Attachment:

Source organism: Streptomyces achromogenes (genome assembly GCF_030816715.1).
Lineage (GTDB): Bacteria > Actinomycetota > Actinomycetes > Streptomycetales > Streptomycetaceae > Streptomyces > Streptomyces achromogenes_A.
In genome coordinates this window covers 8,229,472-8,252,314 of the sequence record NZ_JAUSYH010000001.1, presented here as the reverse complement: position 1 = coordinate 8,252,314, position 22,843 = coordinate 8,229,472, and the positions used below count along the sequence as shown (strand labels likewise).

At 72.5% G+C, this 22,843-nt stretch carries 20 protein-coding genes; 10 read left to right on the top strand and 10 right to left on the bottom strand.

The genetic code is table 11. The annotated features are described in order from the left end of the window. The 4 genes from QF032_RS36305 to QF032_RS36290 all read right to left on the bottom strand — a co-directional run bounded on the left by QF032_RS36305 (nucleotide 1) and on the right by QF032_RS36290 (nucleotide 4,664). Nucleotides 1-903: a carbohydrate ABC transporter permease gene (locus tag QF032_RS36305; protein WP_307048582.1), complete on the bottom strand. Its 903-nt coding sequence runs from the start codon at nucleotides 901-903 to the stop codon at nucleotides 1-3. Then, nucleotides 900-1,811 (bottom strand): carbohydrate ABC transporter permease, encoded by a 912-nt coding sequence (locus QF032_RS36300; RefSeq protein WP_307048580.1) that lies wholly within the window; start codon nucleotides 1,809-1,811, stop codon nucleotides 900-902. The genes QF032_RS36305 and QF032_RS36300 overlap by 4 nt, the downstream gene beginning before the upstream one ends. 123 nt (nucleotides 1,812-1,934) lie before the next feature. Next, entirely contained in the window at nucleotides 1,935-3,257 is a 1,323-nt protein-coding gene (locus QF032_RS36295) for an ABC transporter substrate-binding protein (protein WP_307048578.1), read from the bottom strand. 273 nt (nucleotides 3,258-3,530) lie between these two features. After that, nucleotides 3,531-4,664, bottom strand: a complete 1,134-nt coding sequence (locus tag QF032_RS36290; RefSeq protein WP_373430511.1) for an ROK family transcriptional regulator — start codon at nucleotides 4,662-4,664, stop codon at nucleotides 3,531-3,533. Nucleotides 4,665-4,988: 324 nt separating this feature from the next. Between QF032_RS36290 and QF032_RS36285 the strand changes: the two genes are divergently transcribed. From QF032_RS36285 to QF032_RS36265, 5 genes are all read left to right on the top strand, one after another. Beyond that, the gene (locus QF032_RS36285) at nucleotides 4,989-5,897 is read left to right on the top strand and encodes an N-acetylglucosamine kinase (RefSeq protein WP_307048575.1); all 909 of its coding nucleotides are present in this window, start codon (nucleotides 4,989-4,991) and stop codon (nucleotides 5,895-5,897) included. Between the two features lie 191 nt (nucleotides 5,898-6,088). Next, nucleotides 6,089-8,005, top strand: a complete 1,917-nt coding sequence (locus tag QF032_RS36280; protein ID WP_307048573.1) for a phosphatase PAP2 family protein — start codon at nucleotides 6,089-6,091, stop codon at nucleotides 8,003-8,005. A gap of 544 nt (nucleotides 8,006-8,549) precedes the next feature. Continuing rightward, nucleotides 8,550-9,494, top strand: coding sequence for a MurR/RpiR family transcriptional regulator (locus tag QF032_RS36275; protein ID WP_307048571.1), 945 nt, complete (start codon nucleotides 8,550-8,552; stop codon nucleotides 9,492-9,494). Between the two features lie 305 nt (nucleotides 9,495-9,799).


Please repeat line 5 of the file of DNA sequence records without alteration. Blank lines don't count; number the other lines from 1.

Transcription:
The genetic code is table 11. The annotated features are described in order from the left end of the window. The 4 genes from QF032_RS36305 to QF032_RS36290 all read right to left on the bottom strand — a co-directional run bounded on the left by QF032_RS36305 (nucleotide 1) and on the right by QF032_RS36290 (nucleotide 4,664). Nucleotides 1-903: a carbohydrate ABC transporter permease gene (locus tag QF032_RS36305; protein WP_307048582.1), complete on the bottom strand. Its 903-nt coding sequence runs from the start codon at nucleotides 901-903 to the stop codon at nucleotides 1-3. Then, nucleotides 900-1,811 (bottom strand): carbohydrate ABC transporter permease, encoded by a 912-nt coding sequence (locus QF032_RS36300; RefSeq protein WP_307048580.1) that lies wholly within the window; start codon nucleotides 1,809-1,811, stop codon nucleotides 900-902. The genes QF032_RS36305 and QF032_RS36300 overlap by 4 nt, the downstream gene beginning before the upstream one ends. 123 nt (nucleotides 1,812-1,934) lie before the next feature. Next, entirely contained in the window at nucleotides 1,935-3,257 is a 1,323-nt protein-coding gene (locus QF032_RS36295) for an ABC transporter substrate-binding protein (protein WP_307048578.1), read from the bottom strand. 273 nt (nucleotides 3,258-3,530) lie between these two features. After that, nucleotides 3,531-4,664, bottom strand: a complete 1,134-nt coding sequence (locus tag QF032_RS36290; RefSeq protein WP_373430511.1) for an ROK family transcriptional regulator — start codon at nucleotides 4,662-4,664, stop codon at nucleotides 3,531-3,533. Nucleotides 4,665-4,988: 324 nt separating this feature from the next. Between QF032_RS36290 and QF032_RS36285 the strand changes: the two genes are divergently transcribed. From QF032_RS36285 to QF032_RS36265, 5 genes are all read left to right on the top strand, one after another. Beyond that, the gene (locus QF032_RS36285) at nucleotides 4,989-5,897 is read left to right on the top strand and encodes an N-acetylglucosamine kinase (RefSeq protein WP_307048575.1); all 909 of its coding nucleotides are present in this window, start codon (nucleotides 4,989-4,991) and stop codon (nucleotides 5,895-5,897) included. Between the two features lie 191 nt (nucleotides 5,898-6,088). Next, nucleotides 6,089-8,005, top strand: a complete 1,917-nt coding sequence (locus tag QF032_RS36280; protein ID WP_307048573.1) for a phosphatase PAP2 family protein — start codon at nucleotides 6,089-6,091, stop codon at nucleotides 8,003-8,005. A gap of 544 nt (nucleotides 8,006-8,549) precedes the next feature. Continuing rightward, nucleotides 8,550-9,494, top strand: coding sequence for a MurR/RpiR family transcriptional regulator (locus tag QF032_RS36275; protein ID WP_307048571.1), 945 nt, complete (start codon nucleotides 8,550-8,552; stop codon nucleotides 9,492-9,494). Between the two features lie 305 nt (nucleotides 9,495-9,799).